Myanmar’s Bloody Sunday

Protest against military coup (9 Feb 2021, Hpa-An, Kayin State, Myanmar)

Ninjastrikers, Wikimedia Commons

Mass demonstrations have continued and escalated since the Myanmar armed forces (known as the Tatmadaw) seized power in a coup d’état on February 1. Protestors have maintained admirable discipline in their steadfast commitment to nonviolent civil resistance and enormous courage in the face of intensified military repression. “The anti-junta protests have been going on continually for the past month,” reports the New York Times. “By day, people march by the thousands through city streets, undeterred by a ban on public gatherings of more than four people, and by night they bang in defiance on pots and pans.”

Yesterday was the nation’s “Bloody Sunday:” military police and Tatmadaw forces opened fire on nonviolent demonstrators with live ammunition in Yangon, Dawei, Mandalay, Myeik, Bago and Pakokku, killing at least 18 people and wounding many others. “The police approached and got their guns ready. We didn’t think that they would actually shoot,” one participant told the Guardian. “The protest had been peaceful, he said, with crowds singing songs and clapping. ‘That’s all we did. And then they started shooting.’”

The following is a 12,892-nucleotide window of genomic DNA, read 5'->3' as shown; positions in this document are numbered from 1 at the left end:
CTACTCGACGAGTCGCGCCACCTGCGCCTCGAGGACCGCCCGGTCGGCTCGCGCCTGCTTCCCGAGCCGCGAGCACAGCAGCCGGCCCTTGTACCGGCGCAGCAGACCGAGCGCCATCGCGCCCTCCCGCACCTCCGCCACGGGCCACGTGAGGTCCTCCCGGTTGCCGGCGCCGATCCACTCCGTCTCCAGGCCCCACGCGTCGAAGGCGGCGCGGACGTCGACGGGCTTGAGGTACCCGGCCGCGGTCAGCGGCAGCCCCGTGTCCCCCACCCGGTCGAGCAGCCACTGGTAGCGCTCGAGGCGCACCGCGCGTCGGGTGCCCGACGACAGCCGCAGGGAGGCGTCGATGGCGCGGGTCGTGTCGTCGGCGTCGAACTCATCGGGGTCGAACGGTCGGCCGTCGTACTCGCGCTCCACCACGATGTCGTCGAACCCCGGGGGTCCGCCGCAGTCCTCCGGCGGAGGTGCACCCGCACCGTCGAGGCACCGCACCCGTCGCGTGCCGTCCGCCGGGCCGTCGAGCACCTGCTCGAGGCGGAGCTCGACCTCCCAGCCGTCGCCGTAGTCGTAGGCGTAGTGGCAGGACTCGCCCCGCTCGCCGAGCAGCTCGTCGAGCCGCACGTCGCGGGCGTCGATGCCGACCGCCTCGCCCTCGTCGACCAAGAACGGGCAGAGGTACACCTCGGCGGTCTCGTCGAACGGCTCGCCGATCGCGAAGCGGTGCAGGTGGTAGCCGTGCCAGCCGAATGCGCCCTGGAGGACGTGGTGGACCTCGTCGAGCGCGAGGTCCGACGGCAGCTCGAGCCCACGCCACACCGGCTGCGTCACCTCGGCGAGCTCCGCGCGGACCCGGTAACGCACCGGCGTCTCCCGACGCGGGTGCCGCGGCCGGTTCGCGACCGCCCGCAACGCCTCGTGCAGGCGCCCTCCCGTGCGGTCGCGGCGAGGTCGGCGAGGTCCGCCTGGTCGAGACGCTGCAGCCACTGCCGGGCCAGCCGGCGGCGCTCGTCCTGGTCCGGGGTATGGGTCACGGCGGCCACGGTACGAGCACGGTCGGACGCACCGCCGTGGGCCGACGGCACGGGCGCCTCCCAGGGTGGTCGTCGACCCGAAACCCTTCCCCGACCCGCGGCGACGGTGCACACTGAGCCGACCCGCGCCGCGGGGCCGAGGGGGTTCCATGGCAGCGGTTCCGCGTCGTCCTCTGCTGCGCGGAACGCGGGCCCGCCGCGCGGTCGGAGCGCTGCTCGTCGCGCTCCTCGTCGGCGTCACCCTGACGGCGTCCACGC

As reported by the New York Times:

Videos and photographs captured images of bodies in the street and people running from the police as tear gas and smoke filled the air. The sheer ferocity of Sunday’s crackdown — soldiers appeared to shoot at unarmed people at random and rounded up groups of demonstrators before marches could begin — drew sharp rebukes internationally.

In a statement responding to Sunday’s killings, United Nations Secretary-General António Guterres issued a strong condemnation of what he calls “the violent crackdown” in Myanmar: “The use of lethal force against peaceful protestors and arbitrary arrests are unacceptable. The Secretary-General urges the international community to come together and send a clear signal to the military that it must respect the will of the people of Myanmar as expressed through the election and stop the repression.”

Since the junta seized power, according to the United Nations Office of the High Commissioner for Human Rights (OHCHR), “the police and security forces have targeted an ever-increasing number of opposition voices and demonstrators by arresting political officials, activists, civil society members, journalists and medical professionals. Over 1,000 individuals have been arbitrarily arrested and detained in the last month – some of whom remain unaccounted for – mostly without any form of due process, simply for exercising their human rights to freedom of opinion, expression and peaceful assembly.”

Gladys Perez